The ICC's nod to measures that would refurbish world cricket may have finally come, yet it would be interesting to note their impact on the dynamics of the game.
DRS minus the Hawkeye
The mandatory use of DRS will ensure that all Tests will now be played under same guidelines. It may not be foolproof yet, but adopting the system might prove to be the first step towards developing it further. Unlike Hotspot, Hawkeye has been the sore point for some players and boards. While it is believed that the projected path of the ball, even after the impact, is 100% accurate till 2.4 meters from the stumps, it's difficult to fathom why it becomes unreliable at 2.5 meters. Similarly, the fact that brushing the stumps would not be considered hitting the stumps has left many stumped. While a lot of work is still needed to make it perfect, it's only just if we continued to use it till the point of impact. The Hawkeye was a brilliant tool to ascertain if the ball pitched in line or outside leg-stump and if the impact was within the stumps or outside in case a shot was offered.
Two balls, a bad news for spinners
The move may reduce the role of spinners drastically. These balls won't get old till the 15th over, which in the new rule means 30 overs in a game. To make matters worse for the tweakers, the power-play overs will now have to be taken between the 16th and 40th over.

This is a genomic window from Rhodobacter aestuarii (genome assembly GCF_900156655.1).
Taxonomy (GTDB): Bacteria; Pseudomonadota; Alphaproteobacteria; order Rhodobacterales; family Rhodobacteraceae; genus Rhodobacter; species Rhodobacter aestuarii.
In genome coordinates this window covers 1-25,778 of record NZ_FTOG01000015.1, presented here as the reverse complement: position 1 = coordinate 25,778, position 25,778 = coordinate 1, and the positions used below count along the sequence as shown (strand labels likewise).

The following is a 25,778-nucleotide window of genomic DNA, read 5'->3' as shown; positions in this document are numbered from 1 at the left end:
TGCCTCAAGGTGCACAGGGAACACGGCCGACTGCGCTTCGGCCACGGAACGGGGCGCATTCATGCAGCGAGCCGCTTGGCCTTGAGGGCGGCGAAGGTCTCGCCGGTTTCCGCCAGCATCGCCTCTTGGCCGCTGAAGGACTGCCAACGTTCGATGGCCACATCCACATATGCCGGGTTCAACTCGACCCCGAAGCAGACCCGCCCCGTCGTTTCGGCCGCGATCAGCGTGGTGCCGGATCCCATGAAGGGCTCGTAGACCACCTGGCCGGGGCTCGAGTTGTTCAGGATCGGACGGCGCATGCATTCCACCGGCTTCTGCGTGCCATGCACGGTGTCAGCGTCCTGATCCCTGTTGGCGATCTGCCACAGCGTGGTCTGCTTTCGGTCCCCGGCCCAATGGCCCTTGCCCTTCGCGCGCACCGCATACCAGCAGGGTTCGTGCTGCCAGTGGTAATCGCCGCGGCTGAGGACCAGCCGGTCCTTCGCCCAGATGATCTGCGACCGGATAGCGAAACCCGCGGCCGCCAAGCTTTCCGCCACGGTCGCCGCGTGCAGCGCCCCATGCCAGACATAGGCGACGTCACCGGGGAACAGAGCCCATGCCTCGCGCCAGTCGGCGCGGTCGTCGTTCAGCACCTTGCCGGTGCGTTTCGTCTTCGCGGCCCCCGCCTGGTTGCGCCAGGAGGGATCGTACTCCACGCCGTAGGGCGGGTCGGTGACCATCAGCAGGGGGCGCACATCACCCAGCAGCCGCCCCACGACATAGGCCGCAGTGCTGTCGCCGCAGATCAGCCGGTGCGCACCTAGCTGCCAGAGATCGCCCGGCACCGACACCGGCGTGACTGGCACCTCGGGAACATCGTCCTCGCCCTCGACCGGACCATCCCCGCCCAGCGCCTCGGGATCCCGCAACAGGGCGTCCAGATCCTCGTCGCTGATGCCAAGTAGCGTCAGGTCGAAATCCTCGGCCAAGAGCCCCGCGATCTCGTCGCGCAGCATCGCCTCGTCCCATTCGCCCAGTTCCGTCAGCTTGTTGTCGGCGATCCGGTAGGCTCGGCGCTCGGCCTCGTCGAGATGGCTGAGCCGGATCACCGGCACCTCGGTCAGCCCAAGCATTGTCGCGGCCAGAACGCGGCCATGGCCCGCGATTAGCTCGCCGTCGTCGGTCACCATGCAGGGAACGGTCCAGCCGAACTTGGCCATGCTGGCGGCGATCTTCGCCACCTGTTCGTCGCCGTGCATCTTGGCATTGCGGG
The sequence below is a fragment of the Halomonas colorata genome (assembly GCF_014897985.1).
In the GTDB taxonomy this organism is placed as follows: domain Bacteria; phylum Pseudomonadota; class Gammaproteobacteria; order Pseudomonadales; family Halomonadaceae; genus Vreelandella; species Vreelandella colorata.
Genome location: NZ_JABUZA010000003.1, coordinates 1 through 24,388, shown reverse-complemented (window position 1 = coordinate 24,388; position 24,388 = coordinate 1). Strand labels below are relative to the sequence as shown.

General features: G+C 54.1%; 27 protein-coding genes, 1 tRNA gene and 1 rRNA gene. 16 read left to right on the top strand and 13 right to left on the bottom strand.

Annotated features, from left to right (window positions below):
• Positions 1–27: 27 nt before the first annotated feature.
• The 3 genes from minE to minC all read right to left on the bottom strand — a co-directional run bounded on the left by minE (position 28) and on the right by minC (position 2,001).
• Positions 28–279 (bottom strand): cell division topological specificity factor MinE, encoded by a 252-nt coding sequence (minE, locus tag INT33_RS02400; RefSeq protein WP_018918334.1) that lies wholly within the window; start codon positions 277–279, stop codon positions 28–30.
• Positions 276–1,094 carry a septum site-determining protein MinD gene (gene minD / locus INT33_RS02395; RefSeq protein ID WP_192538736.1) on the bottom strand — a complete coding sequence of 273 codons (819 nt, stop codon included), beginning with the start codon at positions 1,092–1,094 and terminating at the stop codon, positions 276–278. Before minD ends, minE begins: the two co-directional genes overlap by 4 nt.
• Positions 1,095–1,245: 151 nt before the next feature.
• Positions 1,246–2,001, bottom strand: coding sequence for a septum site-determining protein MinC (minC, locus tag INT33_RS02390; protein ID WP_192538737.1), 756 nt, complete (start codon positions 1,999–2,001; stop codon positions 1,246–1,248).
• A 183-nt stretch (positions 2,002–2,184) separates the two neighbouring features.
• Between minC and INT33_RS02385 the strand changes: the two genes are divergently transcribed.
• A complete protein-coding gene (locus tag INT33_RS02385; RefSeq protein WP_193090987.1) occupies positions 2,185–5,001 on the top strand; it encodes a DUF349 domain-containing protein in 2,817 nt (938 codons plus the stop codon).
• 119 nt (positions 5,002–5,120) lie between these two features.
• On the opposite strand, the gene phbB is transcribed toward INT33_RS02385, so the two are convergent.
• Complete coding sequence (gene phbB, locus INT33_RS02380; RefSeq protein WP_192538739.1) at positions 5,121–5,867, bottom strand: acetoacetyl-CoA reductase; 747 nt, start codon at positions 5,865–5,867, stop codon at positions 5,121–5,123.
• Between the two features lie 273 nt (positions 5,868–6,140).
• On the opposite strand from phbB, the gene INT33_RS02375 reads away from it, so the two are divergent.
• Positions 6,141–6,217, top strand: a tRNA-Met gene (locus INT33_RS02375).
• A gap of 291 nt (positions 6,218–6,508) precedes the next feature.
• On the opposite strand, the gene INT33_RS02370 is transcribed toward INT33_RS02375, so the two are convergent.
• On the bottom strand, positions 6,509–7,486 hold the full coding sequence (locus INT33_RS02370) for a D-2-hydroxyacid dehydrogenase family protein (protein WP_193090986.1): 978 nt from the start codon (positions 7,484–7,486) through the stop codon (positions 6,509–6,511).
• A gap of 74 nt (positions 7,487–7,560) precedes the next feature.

Now, either the spinners must bowl with the new ball, that is before the 16th over or bowl with the chunk of their overs with the field restrictions.No runner: Players to be blamed
We have seen many a crucial innings played by injured batsmen, for they had the option of getting a runner. Players are to be blamed for this ruling.
A lot of players were guilty of masking injuries, for they knew that the option of a substitute runner was always available. The abuse of this rule has led to its scrapping. It may not be a bad idea to allow a runner in case of an external injury that has taken place on the field.